Science and Nonduality In this article standup philosopher Tim Freke articulates the nature of ‘paralogical’ thinking, which is the foundation of the philosophy and practices he shares to guide people to a ‘deep awake’ state. The need for paralogical thinking arises from an important insight. Life is profoundly paradoxical. I’ve already mentioned in passing the paradox that on the surface of life we live in a world of separate things, but at the depths all is one. At first such spiritual paradoxes can sound like mystical mumbo jumbo. So I want to ground our discussion of paradox in the empirical discoveries of hardnosed science, before using paralogical thinking to cast new light on the insights of spirituality.

8 Things About Concentrating “Music helps me concentrate,” Mike said to me glancing briefly over his shoulder. Mike was in his room writing a paper for his U.S. History class. Kurt Vonnegut at the Blackboard Voices in Time I want to share with you something I’ve learned. I’ll draw it on the blackboard behind me so you can follow more easily [draws a vertical line on the blackboard]. Responsible thinking web sites Critical Thinking sites: These sites discuss critical thinking and common errors in reasoning. The Critical Thinking Community While perhaps the most widely referenced site on critical thinking, the style of the above site is far too dry and academic for my taste.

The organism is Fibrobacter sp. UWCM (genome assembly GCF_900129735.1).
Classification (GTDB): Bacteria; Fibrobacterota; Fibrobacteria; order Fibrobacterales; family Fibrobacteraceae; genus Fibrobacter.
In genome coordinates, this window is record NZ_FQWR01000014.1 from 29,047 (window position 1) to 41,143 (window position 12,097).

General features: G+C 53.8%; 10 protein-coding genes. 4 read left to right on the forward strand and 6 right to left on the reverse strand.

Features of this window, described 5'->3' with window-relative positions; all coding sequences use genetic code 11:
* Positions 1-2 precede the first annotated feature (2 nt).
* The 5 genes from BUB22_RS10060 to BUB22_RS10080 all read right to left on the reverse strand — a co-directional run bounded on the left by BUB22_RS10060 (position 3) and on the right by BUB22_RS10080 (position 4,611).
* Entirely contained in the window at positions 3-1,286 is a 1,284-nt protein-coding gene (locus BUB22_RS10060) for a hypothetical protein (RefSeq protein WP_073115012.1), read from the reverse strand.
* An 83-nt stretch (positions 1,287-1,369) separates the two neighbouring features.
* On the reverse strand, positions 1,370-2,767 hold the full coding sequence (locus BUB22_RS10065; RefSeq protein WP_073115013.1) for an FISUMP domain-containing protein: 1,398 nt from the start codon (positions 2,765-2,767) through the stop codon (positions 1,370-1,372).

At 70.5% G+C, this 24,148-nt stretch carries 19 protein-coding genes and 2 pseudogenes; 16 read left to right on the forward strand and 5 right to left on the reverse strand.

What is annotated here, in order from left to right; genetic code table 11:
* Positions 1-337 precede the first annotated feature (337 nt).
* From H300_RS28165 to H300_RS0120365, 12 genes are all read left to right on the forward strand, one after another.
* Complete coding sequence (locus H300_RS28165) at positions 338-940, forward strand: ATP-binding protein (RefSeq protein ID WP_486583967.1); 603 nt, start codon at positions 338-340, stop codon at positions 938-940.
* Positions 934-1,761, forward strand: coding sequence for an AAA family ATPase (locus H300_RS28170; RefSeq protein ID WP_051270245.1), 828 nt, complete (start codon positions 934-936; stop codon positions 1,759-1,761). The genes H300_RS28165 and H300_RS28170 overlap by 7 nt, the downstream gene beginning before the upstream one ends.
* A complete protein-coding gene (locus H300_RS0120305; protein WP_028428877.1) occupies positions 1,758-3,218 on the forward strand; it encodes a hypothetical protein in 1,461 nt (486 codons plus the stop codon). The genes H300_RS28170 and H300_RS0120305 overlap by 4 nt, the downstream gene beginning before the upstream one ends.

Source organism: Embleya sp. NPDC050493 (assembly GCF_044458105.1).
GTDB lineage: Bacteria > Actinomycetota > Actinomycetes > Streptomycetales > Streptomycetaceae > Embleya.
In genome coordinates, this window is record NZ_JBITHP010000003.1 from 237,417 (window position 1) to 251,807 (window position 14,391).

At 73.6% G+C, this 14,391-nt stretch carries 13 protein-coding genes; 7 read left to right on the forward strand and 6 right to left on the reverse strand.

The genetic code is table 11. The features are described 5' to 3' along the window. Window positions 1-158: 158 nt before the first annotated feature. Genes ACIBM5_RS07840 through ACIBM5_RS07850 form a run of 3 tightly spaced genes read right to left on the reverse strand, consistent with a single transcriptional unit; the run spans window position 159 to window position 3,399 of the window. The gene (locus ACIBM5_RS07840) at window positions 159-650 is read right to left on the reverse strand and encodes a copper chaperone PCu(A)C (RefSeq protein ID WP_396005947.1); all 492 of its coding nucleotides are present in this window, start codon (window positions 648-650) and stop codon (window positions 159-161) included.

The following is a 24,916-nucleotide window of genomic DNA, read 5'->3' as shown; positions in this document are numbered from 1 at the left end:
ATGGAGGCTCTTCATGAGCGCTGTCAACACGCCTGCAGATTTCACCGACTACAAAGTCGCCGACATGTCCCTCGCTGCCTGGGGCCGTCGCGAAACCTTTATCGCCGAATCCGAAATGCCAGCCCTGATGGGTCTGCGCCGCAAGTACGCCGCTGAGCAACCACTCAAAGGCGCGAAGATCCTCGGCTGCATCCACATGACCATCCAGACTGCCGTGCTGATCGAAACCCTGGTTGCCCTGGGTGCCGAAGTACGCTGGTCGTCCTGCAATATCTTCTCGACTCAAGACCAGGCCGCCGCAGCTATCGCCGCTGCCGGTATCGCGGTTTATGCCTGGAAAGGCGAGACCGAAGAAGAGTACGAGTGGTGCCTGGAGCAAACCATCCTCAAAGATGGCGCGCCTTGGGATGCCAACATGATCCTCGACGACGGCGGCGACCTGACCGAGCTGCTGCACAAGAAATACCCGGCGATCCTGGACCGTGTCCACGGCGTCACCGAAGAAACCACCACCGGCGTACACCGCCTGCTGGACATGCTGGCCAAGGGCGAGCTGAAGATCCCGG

10 Mind-Blowing Theories That Will Change Your Perception Of The World by Anna LeMind Reality is not as obvious and simple as we like to think. Some of the things that we accept as true at face value are notoriously wrong. The size of my problem thermometer We all encounter problems routinely. Some of them are caused by our own mistakes, such as sleeping through the alarm or missing a meeting. Some are caused by others, (a stolen wallet) and some are just bad luck (getting stuck in a traffic jam)! Just about everything we do throughout the day involves solving some kind of problem; it’s just an unavoidable fact of life. What we can do, however, is learn to manage our problems. This involves, in part, managing the emotions that arise when a problem occurs. Hell: Exothermic or Endothermic? 1, April 28, 2010 by jonathanturley This answer to a college chemistry exam was sent to me recently and restores my faith in the new generation of college students. The answer was purportedly in response to the bonus question on a University of Arizona chemistry midterm: “Is Hell exothermic (gives off heat) or endothermic (absorbs heat)?” Here is the student’s answer:

How to Make Our Ideas Clear How to Make Our Ideas Clear Charles S. Peirce Popular Science Monthly 12 (January 1878), 286-302. Whoever has looked into a modern treatise on logic of the common sort, will doubtless remember the two distinctions between clear and obscure conceptions, and between distinct and confused conceptions.